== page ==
Characterization of Intermolecular Interactions in Nanostructured Materials
Hudson, Amanda Gayle
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Advanced analytical techniques were utilized to investigate the intermolecular forces in several nanostructured materials. Techniques including, but not limited to, isothermal titration calorimetry (ITC), variable temperature Fourier transform infrared (FTIR) spectroscopy, and ultraviolet-visible (UV-Vis) thermal curves were used to study the fundamental interactions present in various nanomaterials, and to further probe the influence of these interactions on the overall behavior of the material. The areas of focus included self-assembly of surfactant micelles, polycation complexation of DNA, and temperature-dependent hydrogen bonding in polymeric systems. ITC was successfully used to determine the low critical micelle concentration (CMC) for a novel gemini surfactant with limited water solubility. CMCs were measured at decreasing methanol molar fractions (xMeOH) in water and the resulting linear relationship between CMC and methanol concentration was used to mathematically extrapolate to a predicted CMC at xMeOH = 0. Using this technique, the CMC value for the novel gemini surfactant was predicted to be 0.037 ± 0.004 mM. This extrapolation technique was also validated with surfactant standards. ITC was also used to investigate the binding thermodynamics of polyplex formation with polycations and DNA. The imidazolium-containing and trehalose-based polycations were both found to have endothermic, entropically driven binding with DNA, while the adenine-containing polycation exhibited exothermic DNA binding. In addition, ITC was also used to confirm the stoichiometric binding ratio of linear polyethylenimine and DNA polyplexes as determined by a novel NMR method. Dynamic light scattering (DLS) and zeta potential measurements were also performed to determine the size and surface charge of polyplexes. Circular dichroism (CD) and FTIR spectroscopies provided information regarding the structural changes that may occur in the DNA upon complexation with polymers. UV-Vis thermal curves indicated that polyplexes exhibit a greater thermal stability than DNA by itself. Variable temperature FTIR spectroscopy was used to quantitatively compare the hydrogen bonding behavior of multi-walled carbon nanotube (MWCNT)-polyurethane composites. Spectra were collected from 35 to 185 deg C for samples containing various weight percent loadings of MWCNTs with different hydrogen bonding surface functionalities. Peak fitting analysis was performed in the carbonyl-stretching region for each sample, and the hydrogen-bonding index (Rindex) was reported. Rindex values were used to quantitatively compare all of the composite samples in regards to temperature effects, weight percent loadings of MWCNTs, and the different functionalizations. In general, higher weight percent loadings of the MWCNTs resulted in greater Rindex values and increased hydrogen bond dissociation temperatures. In addition, at 5 and 10 wt% loadings the initial Rindex values displayed a trend that tracked well with the increasing hydrogen bonding capacity of the various surface functionalities.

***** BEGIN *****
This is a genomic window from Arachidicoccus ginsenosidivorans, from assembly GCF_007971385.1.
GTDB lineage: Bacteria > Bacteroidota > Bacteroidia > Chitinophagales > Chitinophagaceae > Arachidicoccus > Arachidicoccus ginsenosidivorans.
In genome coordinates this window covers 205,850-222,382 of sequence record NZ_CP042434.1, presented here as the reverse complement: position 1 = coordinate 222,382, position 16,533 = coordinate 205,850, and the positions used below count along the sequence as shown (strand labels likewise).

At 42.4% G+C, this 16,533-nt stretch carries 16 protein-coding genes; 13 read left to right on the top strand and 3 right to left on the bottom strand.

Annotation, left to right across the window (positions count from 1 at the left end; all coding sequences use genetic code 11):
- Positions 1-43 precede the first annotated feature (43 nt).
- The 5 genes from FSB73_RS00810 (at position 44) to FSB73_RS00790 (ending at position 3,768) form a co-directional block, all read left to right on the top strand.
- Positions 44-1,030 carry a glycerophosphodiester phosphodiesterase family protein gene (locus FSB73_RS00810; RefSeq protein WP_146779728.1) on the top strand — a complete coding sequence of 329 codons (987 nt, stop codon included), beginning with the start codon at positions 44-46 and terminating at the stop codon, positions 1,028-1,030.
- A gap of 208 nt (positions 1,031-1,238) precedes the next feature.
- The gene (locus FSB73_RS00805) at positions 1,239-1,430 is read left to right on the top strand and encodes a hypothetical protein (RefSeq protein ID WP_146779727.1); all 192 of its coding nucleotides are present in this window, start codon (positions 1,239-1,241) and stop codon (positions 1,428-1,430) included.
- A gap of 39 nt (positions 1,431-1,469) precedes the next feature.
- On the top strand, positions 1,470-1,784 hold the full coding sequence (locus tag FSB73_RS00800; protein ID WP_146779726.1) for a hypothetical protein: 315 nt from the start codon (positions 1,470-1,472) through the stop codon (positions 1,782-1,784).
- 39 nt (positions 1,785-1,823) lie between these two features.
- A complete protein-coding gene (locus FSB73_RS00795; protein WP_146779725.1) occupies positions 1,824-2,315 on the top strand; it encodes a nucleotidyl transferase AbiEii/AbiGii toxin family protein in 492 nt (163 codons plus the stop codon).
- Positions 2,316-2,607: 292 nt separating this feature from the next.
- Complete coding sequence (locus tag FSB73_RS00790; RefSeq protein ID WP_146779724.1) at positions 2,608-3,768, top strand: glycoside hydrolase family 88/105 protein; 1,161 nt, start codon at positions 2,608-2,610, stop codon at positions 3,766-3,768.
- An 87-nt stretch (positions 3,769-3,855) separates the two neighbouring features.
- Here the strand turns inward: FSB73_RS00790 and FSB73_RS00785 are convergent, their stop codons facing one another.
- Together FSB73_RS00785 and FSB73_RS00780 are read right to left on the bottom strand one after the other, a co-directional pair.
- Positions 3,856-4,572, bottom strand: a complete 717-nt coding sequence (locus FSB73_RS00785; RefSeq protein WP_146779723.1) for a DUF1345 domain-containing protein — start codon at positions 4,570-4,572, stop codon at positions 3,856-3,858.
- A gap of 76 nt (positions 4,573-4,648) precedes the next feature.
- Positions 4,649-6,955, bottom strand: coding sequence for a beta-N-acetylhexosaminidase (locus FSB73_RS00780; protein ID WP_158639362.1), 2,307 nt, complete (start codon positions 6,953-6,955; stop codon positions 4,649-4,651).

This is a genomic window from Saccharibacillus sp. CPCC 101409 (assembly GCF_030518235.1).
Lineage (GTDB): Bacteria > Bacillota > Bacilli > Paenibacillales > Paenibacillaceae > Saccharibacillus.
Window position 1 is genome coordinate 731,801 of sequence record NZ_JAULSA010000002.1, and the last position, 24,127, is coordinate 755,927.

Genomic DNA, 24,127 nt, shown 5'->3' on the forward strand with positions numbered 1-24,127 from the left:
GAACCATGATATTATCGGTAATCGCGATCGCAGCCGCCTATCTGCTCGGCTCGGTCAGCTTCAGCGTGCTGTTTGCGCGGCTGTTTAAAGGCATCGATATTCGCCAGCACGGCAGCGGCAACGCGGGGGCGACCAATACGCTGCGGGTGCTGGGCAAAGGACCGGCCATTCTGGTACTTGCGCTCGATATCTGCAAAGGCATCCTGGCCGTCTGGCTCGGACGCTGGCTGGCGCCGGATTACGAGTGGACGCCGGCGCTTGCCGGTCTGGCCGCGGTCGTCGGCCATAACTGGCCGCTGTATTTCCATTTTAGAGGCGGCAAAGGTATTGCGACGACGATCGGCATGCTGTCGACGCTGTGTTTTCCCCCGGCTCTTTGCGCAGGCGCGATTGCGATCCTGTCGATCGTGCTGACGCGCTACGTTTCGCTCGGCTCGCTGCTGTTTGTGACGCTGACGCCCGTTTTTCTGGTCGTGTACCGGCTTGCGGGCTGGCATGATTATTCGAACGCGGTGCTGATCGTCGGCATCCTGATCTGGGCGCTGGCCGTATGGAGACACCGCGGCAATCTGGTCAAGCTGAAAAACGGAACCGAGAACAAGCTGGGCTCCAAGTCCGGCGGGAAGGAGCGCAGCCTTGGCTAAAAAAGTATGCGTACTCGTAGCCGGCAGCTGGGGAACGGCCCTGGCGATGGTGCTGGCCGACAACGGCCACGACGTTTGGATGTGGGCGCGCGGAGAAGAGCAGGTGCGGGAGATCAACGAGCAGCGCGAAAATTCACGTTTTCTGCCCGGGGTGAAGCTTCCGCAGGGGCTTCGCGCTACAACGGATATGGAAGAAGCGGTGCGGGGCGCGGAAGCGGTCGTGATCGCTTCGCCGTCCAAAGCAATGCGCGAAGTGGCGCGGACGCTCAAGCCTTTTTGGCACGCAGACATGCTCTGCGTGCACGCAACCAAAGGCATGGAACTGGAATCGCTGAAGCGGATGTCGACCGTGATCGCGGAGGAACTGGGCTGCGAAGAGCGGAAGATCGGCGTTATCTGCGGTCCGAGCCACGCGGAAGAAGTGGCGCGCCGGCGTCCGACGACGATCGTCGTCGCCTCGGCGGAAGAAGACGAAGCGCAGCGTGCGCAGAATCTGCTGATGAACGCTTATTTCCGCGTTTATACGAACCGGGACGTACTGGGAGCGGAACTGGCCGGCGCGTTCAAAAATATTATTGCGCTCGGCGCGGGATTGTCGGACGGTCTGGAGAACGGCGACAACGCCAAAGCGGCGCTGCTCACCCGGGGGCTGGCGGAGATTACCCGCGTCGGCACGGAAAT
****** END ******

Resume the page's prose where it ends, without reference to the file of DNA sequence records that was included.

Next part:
- Doctoral Dissertations